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Superficial Mycotic Infections: An Update
Saturday, March 22
10:00 AM - 12:00 PM
Aditya K. Gupta, MD, PhD, FAAD
- Robert L. Baran, MD
- Zoe Diana Draelos, MD, FAAD - Handout
- Sheila Fallon Friedlander, MD, FAAD
- Avner Shemer, MD
- Antonella Tosti, MD - Handout
Following this course, the attendee should be able to:
- Evaluate the pros and cons of the different methods available to diagnose onychomycosis and recognize the different treatment modalities for onychomycosis including topicals, orals and devices.
- Assess the different options available for the treatment of tinea capitis based upon factors such as infecting organism.
- Distinguish between dermatophyte and non-dermatophyte mold onychomycosis and evaluate the best management options for non-dermatophyte mold onychomycosis.
Superficial mycoses are among the most common dermatologic infections. They comprise mycotic conditions from tinea capitis to tinea pedis, and all of the skin in between. They also include challenging conditions such as onychomycosis. Superficial mycoses are caused by a number of species, including dermatophytes, yeasts, and non-dermatophyte molds. Here, we provide an update on the diagnosis and management of these conditions. This session addresses controversies like non-dermatophyte mold onychomycosis, and information on new treatments and strategies that may improve clinical results. The goal is to provide clinicians with an evidence-based approach to optimal treatment strategies for patient care.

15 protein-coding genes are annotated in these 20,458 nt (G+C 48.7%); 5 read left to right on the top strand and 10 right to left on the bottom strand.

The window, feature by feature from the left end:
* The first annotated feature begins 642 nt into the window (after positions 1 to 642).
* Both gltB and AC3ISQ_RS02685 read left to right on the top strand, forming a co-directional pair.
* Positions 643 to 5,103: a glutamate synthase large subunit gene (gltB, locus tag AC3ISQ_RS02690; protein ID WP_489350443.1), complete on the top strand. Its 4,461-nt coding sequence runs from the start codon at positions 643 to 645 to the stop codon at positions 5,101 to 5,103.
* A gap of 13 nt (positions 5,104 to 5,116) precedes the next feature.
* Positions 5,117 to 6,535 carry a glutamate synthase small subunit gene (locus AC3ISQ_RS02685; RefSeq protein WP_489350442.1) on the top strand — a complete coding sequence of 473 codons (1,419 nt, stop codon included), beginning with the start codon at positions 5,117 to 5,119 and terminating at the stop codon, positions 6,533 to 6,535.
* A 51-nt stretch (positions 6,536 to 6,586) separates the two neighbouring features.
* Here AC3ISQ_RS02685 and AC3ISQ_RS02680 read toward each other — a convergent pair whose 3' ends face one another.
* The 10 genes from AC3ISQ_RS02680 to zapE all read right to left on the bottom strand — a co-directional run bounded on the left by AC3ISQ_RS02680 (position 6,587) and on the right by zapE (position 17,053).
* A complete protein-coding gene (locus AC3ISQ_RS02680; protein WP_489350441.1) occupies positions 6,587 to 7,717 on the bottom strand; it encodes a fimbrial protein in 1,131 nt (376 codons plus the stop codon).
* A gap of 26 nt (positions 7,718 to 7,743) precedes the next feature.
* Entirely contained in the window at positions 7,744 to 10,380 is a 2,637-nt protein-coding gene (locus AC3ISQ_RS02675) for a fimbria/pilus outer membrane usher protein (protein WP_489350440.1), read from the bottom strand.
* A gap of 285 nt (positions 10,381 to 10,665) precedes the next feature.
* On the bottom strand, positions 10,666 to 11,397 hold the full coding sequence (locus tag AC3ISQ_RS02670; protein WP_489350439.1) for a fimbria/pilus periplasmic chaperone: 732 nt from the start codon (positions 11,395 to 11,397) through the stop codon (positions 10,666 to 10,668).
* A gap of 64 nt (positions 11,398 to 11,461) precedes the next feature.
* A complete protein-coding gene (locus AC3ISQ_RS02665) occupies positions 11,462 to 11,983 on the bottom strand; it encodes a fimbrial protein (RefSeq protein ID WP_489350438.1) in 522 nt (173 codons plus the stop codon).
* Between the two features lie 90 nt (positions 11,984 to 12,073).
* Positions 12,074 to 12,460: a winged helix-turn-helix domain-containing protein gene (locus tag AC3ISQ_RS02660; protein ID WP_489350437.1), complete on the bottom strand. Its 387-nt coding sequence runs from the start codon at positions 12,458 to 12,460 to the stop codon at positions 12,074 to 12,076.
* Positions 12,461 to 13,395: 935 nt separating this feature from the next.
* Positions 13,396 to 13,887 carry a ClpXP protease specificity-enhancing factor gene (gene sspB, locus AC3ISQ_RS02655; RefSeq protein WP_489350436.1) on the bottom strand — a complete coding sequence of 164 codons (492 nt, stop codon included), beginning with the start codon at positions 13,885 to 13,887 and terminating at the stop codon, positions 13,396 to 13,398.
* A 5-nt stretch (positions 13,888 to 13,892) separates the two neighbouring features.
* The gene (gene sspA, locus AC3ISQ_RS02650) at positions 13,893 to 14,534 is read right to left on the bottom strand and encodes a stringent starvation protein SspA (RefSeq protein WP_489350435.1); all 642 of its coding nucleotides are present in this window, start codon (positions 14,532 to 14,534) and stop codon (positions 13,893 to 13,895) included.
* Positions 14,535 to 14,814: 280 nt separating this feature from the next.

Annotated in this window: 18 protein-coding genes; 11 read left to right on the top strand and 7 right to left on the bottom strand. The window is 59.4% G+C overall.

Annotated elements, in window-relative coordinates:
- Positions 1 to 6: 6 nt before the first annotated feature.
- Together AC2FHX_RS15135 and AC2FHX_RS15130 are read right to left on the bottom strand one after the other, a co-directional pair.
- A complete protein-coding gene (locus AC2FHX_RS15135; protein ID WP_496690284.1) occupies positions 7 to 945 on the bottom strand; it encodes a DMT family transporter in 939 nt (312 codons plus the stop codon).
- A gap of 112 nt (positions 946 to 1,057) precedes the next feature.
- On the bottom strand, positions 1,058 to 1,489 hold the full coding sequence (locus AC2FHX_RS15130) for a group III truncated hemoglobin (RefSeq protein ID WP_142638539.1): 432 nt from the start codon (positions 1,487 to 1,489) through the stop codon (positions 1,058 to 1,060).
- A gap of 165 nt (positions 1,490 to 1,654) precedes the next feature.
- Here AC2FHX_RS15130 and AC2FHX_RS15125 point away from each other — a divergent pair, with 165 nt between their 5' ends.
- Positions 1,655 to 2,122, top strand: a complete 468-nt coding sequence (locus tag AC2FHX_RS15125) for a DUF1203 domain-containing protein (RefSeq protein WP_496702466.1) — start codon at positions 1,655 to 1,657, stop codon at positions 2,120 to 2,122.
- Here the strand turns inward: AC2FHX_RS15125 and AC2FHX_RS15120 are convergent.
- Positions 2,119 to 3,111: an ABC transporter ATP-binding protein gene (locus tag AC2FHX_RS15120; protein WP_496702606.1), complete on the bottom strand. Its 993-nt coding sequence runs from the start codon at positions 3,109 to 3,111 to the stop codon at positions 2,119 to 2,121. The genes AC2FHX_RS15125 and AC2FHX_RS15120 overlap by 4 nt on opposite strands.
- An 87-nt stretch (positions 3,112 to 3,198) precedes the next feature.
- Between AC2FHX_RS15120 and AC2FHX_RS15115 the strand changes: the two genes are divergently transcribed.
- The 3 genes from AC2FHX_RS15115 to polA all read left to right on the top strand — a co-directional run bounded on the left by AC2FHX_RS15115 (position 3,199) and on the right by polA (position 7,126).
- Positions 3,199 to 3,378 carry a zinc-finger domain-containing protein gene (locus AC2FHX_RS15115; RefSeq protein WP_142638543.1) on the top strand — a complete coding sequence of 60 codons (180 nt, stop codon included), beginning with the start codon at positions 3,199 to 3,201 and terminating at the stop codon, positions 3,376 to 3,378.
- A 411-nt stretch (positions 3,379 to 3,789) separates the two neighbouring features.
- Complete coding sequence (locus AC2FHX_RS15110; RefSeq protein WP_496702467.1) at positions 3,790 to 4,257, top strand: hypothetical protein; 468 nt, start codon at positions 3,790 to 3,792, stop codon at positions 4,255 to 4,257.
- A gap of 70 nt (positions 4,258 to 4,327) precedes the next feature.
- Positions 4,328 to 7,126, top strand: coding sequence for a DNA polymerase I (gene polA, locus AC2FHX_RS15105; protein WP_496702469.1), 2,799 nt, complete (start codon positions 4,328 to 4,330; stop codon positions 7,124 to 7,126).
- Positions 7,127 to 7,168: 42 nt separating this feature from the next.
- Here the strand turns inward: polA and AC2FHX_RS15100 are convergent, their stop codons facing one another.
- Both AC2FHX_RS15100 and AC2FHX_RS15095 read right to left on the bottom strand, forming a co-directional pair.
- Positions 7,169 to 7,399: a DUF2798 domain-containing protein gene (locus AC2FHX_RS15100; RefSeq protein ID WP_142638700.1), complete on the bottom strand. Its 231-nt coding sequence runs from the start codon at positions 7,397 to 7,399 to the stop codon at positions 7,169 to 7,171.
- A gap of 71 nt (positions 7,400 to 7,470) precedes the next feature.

|Saturday, March 22|
|10:00 AM||Treatment and Prevention of Tinea Capitis / Dr. Friedlander|
|10:15 AM||Facts and Controversies on the Management of Onychomycosis / Dr. Gupta|
|10:30 AM||Difficult Cases in Onychomycosis / Dr. Shemer|
|10:45 AM||Non-Dermatophyte Mold Onychomycosis: Facts and Myths / Dr. Tosti|
|11:00 AM||Melanonychia / Dr. Baran|
|11:15 AM||Cosmetics and cosmetic procedures associated with a risk of fungal infections / Dr. Draelos|
|11:30 AM||Questions and Discussion Period / All faculty|